An environmental law which required the US Food and Drug Administration (FDA) to revoke the approval of products containing chlorofluorocarbons (CFCs) significantly raised the out-of-pocket expenses borne by patients with asthma, a new study published in the medical journal JAMA Internal Medicine.
In 1987, the US signed an environmental agreement known as the Montreal Protocol, an international agreement meant to preserve the ozone layer by phasing out the use of CFCs, which were then commonly used as propellants in aerosol canisters, including asthma inhalers.
Despite the Protocol's phase-out plan, it took until 2005 for FDA and the Environmental Protection Agency (EPA) to develop rules to implement the CFC phase-out for inhalation asthma products.
Under an April 2005 final rule, FDA revoked the "essential medicines" status of albuterol-based metered-dose inhalers (MDIs) containing CFCs. Prior to the rule, the "essential medicine" indication had shielded the CFC-containing albuterol MDIs from the Clean Air Act—the US law implementing the Montreal Protocol.
FDA's final rule argued suitable alternatives to CFC propellants existed and were being used "for the same indications and with approximately the same level of convenience of use." Accordingly, albuterol MDIs containing CFCs were no longer "essential" and were therefore subject to the Montreal Protocol.
The final rule prohibited any albuterol MDI from being marketed after 31 December 2008. The vast majority of companies complied, and modified their products to use a different propellant, hydrofluoroalkane (HFA).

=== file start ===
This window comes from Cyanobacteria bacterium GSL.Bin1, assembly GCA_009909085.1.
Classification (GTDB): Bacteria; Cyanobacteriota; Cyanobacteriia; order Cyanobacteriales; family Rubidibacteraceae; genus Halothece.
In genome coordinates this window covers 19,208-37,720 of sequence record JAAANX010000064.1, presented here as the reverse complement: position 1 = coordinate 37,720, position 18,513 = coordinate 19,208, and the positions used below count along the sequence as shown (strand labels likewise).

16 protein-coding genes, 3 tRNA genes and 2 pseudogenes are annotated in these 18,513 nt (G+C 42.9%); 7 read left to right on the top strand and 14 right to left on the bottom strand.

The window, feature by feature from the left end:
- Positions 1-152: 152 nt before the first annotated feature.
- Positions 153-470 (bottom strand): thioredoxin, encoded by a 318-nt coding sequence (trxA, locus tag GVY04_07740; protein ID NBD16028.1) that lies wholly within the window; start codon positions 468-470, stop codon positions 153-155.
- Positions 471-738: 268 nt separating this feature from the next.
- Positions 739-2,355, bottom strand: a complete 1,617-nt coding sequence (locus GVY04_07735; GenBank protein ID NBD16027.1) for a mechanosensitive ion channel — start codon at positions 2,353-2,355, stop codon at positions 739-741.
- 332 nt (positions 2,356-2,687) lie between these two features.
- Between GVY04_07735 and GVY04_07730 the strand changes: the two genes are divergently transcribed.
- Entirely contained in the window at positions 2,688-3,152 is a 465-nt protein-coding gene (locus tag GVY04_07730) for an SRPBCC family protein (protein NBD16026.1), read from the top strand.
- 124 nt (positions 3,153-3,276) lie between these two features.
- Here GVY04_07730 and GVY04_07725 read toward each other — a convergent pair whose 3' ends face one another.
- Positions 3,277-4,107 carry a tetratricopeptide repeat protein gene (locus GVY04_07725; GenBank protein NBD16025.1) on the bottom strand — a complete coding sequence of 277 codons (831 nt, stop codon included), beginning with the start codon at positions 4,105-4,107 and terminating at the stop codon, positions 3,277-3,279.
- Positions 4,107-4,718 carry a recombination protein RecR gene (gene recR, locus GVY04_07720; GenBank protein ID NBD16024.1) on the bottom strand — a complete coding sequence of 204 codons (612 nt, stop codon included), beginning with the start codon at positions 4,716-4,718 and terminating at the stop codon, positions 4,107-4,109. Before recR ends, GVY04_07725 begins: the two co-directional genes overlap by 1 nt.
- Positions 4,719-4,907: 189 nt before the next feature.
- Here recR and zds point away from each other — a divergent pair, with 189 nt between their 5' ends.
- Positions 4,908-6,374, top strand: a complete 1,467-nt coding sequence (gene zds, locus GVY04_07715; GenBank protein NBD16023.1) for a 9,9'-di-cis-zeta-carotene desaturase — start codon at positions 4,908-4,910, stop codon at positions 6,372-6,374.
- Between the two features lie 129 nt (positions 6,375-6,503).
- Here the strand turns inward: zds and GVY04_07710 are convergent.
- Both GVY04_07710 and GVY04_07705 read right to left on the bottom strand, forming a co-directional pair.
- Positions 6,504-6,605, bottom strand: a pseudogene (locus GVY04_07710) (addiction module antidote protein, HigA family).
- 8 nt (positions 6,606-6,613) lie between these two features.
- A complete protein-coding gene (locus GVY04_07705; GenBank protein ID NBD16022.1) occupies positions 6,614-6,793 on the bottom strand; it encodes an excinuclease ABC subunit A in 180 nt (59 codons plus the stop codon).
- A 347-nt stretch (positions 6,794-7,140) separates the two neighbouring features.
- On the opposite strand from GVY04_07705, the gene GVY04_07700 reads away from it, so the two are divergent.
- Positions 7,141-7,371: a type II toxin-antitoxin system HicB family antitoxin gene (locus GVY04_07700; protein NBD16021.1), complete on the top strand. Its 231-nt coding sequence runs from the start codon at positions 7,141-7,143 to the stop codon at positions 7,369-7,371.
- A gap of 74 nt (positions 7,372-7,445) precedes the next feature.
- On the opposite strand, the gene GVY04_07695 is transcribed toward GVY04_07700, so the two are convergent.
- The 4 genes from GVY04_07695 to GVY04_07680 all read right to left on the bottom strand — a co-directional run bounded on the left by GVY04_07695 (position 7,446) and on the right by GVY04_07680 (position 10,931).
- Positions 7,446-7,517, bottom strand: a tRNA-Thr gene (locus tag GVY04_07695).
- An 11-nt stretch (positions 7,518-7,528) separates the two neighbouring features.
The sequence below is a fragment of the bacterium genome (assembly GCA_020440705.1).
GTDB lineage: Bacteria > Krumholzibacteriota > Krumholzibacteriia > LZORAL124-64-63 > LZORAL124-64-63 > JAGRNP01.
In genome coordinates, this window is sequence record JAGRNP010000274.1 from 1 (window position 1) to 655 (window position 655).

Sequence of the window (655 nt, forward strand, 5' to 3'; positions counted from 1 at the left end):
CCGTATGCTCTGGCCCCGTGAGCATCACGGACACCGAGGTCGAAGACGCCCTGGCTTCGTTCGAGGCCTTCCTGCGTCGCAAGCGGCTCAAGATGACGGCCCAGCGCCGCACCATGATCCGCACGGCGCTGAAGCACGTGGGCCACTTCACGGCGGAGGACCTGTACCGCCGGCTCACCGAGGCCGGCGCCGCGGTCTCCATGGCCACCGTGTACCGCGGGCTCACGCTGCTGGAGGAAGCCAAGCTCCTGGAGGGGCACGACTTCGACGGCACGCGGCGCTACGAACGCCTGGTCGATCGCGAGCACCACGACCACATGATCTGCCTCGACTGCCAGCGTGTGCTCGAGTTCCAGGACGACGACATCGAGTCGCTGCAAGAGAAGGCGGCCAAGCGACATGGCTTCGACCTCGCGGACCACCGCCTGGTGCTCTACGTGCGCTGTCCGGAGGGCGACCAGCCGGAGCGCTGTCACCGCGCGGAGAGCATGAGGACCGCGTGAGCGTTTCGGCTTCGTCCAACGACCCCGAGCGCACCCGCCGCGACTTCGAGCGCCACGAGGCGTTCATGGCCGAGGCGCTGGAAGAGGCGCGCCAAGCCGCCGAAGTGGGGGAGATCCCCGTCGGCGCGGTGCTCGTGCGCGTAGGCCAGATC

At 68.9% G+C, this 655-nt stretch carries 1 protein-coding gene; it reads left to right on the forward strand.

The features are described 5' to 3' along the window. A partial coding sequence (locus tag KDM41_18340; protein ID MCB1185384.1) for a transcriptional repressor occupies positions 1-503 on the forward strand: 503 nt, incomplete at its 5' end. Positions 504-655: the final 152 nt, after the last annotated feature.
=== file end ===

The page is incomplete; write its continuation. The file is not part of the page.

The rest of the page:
Impact on Patient Access
While the Montreal Protocol may have worked as intended by taking a hard line against ozone layer-destroying CFCs, it had an unintended consequence as well, write the authors of a recent piece in JAMA Internal Medicine.
"The FDA ban on albuterol CFC inhalers was associated with large relative increases in out-of-pocket inhaler costs and slight declines in albuterol inhaler utilization among privately insured individuals with asthma," wrote Anupam Jena, Oliver Ho, Dana Goldman and Pinar Karaca-Mandic.
The group looked at a data set comprised of nearly 150,000 patients who were privately insured between 1 January 2004 and 31 December 2010.
The 2005 final rule, they noted, all but eliminated generic albuterol inhalers in favor of branded HFA inhalers. To this day, no HFA inhalers on the market have generic formulations, they said.
That lack of competition substantially increased out-of-pocket costs for the average patient, the study found. Between 2004 and 2006, the average out-of-pocket cost for a 30-day supply of albuterol was around $14. Between 2007 and 2010, out-of-pocket costs ranged between $18 and $25 for the same 30-day supply.
Perhaps more troubling, however, was a "modest decline" in albuterol inhaler utilization among the privately insured. The increased out-of-pocket costs, they said, had led to some patients to fill fewer prescriptions for albuterol inhalers. Their study did not find an increase in asthma-related hospitalizations, emergency department visits or outpatient visits, they said.
However, "Larger declines in use may also have occurred among the uninsured, for whom we did not have data," the authors hypothesized. "Prior research has demonstrated high rates of medication nonadherence among the uninsured, suggesting that albuterol inhaler utilization among uninsured patients with asthma may have been more adversely affected than observed in our privately insured population."
The effects of FDA's change on the uninsured "warrants further exploration," they concluded.